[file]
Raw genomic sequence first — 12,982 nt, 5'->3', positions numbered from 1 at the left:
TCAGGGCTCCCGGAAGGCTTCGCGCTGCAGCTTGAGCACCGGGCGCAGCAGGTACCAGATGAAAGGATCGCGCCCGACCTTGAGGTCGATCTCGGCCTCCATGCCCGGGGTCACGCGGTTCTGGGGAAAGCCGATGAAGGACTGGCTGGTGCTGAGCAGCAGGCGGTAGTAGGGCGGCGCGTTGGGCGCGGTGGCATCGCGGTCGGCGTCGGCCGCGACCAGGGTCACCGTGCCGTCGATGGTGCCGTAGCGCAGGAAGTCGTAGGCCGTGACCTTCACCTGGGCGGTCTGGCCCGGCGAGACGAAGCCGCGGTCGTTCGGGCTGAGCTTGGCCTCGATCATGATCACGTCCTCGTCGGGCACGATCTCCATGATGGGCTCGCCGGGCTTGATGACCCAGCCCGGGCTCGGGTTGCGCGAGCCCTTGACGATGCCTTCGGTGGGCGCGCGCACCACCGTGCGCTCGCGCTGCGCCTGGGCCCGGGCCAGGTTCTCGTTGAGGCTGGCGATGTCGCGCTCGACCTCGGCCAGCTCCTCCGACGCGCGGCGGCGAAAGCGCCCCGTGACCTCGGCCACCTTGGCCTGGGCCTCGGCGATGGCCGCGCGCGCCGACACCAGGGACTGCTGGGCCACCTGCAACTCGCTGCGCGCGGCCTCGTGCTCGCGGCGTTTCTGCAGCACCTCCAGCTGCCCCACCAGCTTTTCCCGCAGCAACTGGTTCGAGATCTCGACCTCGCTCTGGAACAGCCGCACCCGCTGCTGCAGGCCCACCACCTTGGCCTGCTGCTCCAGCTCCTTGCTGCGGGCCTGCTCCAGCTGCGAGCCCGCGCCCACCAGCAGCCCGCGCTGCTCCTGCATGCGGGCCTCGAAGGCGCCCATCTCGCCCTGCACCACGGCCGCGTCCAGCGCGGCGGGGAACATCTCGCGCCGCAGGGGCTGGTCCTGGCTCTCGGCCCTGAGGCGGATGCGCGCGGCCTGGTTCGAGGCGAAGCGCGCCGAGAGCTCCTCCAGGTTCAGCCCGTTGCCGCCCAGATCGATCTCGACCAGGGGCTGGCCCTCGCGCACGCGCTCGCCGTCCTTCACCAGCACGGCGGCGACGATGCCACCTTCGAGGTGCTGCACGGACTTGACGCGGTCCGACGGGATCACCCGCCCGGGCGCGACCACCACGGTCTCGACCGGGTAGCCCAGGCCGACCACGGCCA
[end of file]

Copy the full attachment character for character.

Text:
Raw genomic sequence first — 12,982 nt, 5'->3', positions numbered from 1 at the left:
TCAGGGCTCCCGGAAGGCTTCGCGCTGCAGCTTGAGCACCGGGCGCAGCAGGTACCAGATGAAAGGATCGCGCCCGACCTTGAGGTCGATCTCGGCCTCCATGCCCGGGGTCACGCGGTTCTGGGGAAAGCCGATGAAGGACTGGCTGGTGCTGAGCAGCAGGCGGTAGTAGGGCGGCGCGTTGGGCGCGGTGGCATCGCGGTCGGCGTCGGCCGCGACCAGGGTCACCGTGCCGTCGATGGTGCCGTAGCGCAGGAAGTCGTAGGCCGTGACCTTCACCTGGGCGGTCTGGCCCGGCGAGACGAAGCCGCGGTCGTTCGGGCTGAGCTTGGCCTCGATCATGATCACGTCCTCGTCGGGCACGATCTCCATGATGGGCTCGCCGGGCTTGATGACCCAGCCCGGGCTCGGGTTGCGCGAGCCCTTGACGATGCCTTCGGTGGGCGCGCGCACCACCGTGCGCTCGCGCTGCGCCTGGGCCCGGGCCAGGTTCTCGTTGAGGCTGGCGATGTCGCGCTCGACCTCGGCCAGCTCCTCCGACGCGCGGCGGCGAAAGCGCCCCGTGACCTCGGCCACCTTGGCCTGGGCCTCGGCGATGGCCGCGCGCGCCGACACCAGGGACTGCTGGGCCACCTGCAACTCGCTGCGCGCGGCCTCGTGCTCGCGGCGTTTCTGCAGCACCTCCAGCTGCCCCACCAGCTTTTCCCGCAGCAACTGGTTCGAGATCTCGACCTCGCTCTGGAACAGCCGCACCCGCTGCTGCAGGCCCACCACCTTGGCCTGCTGCTCCAGCTCCTTGCTGCGGGCCTGCTCCAGCTGCGAGCCCGCGCCCACCAGCAGCCCGCGCTGCTCCTGCATGCGGGCCTCGAAGGCGCCCATCTCGCCCTGCACCACGGCCGCGTCCAGCGCGGCGGGGAACATCTCGCGCCGCAGGGGCTGGTCCTGGCTCTCGGCCCTGAGGCGGATGCGCGCGGCCTGGTTCGAGGCGAAGCGCGCCGAGAGCTCCTCCAGGTTCAGCCCGTTGCCGCCCAGATCGATCTCGACCAGGGGCTGGCCCTCGCGCACGCGCTCGCCGTCCTTCACCAGCACGGCGGCGACGATGCCACCTTCGAGGTGCTGCACGGACTTGACGCGGTCCGACGGGATCACCCGCCCGGGCGCGACCACCACGGTCTCGACCGGGTAGCCCAGGCCGACCACGGCCA